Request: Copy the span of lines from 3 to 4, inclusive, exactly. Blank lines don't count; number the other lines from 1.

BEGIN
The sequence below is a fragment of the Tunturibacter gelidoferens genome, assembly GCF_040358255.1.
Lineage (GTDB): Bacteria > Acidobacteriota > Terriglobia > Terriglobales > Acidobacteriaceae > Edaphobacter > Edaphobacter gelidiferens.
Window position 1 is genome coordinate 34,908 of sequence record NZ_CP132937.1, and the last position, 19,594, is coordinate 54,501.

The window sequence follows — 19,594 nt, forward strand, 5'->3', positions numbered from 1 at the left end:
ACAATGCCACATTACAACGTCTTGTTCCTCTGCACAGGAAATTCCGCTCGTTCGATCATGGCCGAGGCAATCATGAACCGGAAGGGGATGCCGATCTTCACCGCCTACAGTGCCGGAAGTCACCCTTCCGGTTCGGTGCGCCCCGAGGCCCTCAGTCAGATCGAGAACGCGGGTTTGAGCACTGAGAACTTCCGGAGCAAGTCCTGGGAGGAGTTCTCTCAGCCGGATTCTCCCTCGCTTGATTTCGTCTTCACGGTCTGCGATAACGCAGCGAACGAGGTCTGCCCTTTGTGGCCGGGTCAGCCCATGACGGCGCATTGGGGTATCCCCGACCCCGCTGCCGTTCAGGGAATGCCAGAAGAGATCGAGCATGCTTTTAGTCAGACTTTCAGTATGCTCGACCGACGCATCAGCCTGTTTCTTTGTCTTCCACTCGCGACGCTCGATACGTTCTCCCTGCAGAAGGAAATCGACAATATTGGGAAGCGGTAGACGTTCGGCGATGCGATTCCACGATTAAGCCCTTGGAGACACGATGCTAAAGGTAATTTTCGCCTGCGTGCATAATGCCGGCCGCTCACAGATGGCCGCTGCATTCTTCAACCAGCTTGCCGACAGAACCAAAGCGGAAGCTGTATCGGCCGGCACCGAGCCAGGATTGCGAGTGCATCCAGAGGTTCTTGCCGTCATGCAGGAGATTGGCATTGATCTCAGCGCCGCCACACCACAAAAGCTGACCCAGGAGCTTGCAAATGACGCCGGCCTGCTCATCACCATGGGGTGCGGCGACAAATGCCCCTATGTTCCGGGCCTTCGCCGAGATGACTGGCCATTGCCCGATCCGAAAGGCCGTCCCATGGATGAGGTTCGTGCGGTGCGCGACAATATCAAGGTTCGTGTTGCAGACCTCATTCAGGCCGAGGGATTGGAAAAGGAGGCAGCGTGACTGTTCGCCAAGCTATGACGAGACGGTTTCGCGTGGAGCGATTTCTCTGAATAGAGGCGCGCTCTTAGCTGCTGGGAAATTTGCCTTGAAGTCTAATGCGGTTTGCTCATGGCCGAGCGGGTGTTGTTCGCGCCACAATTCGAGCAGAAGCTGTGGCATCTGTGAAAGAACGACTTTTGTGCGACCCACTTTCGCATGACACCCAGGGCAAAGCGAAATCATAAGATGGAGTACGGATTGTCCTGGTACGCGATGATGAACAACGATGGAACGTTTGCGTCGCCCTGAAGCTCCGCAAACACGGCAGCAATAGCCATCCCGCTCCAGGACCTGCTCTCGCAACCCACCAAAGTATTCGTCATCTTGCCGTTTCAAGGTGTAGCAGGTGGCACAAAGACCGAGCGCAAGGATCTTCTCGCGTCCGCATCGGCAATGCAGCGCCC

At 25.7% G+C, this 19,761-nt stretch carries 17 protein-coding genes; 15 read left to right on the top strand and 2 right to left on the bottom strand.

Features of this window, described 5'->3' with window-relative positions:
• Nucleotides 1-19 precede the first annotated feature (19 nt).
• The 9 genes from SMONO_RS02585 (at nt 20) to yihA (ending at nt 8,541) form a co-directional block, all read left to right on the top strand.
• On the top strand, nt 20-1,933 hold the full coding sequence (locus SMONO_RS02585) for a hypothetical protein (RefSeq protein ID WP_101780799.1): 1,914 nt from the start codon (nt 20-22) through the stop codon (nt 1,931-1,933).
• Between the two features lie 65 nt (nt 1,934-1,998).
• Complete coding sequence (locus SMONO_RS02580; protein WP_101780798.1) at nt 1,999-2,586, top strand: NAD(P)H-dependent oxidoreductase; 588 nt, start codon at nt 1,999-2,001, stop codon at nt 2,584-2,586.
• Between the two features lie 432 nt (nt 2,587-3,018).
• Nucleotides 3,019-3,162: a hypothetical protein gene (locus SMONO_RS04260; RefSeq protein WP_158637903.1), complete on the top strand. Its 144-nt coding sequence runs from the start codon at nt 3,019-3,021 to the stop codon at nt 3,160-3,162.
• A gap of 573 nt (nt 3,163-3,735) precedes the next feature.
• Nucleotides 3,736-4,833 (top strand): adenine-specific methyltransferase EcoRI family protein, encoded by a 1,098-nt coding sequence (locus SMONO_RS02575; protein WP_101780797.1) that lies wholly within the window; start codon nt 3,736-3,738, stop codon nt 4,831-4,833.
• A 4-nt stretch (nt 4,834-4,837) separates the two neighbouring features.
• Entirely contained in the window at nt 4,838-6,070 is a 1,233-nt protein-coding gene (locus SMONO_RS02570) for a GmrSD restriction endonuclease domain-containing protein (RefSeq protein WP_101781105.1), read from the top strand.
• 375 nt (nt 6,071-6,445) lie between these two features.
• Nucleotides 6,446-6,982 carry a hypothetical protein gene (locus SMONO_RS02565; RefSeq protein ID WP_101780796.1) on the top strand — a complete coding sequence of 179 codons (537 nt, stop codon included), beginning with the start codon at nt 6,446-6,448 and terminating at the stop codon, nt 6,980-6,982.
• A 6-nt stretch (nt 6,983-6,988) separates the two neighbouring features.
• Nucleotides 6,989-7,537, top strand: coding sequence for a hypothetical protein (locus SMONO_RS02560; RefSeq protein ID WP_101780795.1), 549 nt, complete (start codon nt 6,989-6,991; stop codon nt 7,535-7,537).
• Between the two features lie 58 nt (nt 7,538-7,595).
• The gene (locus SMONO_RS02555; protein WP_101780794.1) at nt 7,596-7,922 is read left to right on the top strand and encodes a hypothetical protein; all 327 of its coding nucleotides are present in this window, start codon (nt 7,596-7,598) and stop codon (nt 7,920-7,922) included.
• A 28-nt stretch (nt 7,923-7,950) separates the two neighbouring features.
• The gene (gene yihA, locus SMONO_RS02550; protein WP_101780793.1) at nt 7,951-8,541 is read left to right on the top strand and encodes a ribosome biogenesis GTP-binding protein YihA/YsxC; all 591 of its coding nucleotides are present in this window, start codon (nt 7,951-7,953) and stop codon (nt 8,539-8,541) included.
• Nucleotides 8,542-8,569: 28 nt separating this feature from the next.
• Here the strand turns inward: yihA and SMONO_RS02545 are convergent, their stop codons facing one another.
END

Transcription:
Window position 1 is genome coordinate 34,908 of sequence record NZ_CP132937.1, and the last position, 19,594, is coordinate 54,501.

The window sequence follows — 19,594 nt, forward strand, 5'->3', positions numbered from 1 at the left end: